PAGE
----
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"world's worst Internet law."
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Written by Daniel   
Tuesday, 08 August 2006 08:05
Senate OKs Controversial Internet Treaty


AUGUST 7, 2006 | The U.S. Senate Friday ratified an international treaty designed to ease investigation of cybercrime, but U.S. civil liberties groups say that signing the pact is a big mistake.

The Council of Europe's Convention on Cybercrime, which began circulating in 2001, has been adopted by 41 other countries, including most of Europe as well as Canada and Japan. It is designed to harmonize laws on computer crime, which differ from country to country.

Countries that sign the treaty agree to establish some common laws against criminal behavior online, such as attacks on computer networks, terrorist tactics, and exploitation of children. The language of the treaty is very broad and doesn't require the U.S. to write any new cybercrime laws.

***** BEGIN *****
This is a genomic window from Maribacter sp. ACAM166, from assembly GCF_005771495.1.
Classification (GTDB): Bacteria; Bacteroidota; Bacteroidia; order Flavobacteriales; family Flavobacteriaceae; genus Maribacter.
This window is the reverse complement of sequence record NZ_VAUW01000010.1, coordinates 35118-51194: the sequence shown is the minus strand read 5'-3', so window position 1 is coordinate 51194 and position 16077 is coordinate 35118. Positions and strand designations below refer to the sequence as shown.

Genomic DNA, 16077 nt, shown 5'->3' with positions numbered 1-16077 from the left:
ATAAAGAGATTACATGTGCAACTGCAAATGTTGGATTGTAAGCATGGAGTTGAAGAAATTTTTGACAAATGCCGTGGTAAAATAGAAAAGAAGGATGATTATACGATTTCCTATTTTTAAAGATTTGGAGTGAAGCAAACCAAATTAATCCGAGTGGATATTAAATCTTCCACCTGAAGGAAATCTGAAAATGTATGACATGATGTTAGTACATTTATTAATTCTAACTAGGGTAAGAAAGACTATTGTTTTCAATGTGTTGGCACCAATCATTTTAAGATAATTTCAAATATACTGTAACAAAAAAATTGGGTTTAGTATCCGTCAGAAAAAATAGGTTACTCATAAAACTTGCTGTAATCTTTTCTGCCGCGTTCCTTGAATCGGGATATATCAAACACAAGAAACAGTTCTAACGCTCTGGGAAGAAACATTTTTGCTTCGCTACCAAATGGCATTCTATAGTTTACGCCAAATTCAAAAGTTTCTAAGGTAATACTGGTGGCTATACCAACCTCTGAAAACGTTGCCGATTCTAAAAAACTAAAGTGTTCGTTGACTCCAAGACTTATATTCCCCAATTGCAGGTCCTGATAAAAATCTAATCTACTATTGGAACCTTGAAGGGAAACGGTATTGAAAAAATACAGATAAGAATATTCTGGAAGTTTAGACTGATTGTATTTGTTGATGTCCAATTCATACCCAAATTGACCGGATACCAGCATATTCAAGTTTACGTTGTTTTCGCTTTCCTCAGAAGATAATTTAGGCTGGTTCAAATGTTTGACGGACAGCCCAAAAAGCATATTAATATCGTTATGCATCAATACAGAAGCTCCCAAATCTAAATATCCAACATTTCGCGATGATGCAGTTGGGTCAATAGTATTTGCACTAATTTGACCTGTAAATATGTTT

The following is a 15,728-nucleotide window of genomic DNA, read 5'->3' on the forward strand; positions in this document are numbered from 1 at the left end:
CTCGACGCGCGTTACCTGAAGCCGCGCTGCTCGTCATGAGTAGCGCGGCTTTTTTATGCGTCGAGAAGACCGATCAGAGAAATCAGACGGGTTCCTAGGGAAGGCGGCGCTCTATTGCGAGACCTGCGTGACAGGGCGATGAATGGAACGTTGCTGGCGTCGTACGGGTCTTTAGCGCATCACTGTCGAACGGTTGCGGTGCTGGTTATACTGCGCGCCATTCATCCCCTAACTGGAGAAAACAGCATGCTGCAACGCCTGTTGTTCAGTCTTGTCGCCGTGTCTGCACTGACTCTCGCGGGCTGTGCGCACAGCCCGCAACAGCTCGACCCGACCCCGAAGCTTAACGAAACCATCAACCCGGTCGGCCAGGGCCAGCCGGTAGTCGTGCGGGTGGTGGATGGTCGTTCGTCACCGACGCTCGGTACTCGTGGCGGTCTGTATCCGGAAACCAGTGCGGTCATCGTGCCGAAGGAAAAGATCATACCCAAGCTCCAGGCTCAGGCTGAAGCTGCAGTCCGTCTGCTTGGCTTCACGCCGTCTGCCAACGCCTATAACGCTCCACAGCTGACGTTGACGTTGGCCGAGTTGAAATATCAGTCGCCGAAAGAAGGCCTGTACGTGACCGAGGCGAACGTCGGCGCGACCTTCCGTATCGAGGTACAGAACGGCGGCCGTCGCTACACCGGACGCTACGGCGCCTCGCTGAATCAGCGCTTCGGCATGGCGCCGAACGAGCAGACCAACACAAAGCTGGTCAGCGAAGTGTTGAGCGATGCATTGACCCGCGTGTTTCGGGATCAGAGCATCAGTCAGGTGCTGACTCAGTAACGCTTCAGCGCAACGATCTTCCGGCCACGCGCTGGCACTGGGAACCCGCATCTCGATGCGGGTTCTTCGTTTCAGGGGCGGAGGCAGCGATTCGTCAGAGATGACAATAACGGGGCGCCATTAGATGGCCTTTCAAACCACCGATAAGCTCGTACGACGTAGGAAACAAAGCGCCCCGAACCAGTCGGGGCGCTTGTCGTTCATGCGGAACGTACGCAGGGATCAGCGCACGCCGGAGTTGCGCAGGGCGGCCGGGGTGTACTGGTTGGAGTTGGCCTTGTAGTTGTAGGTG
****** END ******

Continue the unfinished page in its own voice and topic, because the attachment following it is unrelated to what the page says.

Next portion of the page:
However, by signing the treaty, the U.S. will now be bound to aid its partner countries in the investigation of cybercrime, even if the alleged perpetrators have not violated any U.S. statute, critics say. The American Civil Liberties Union and the Electronic Frontier Foundation (EFF) both called the treaty the "world's worst Internet law."

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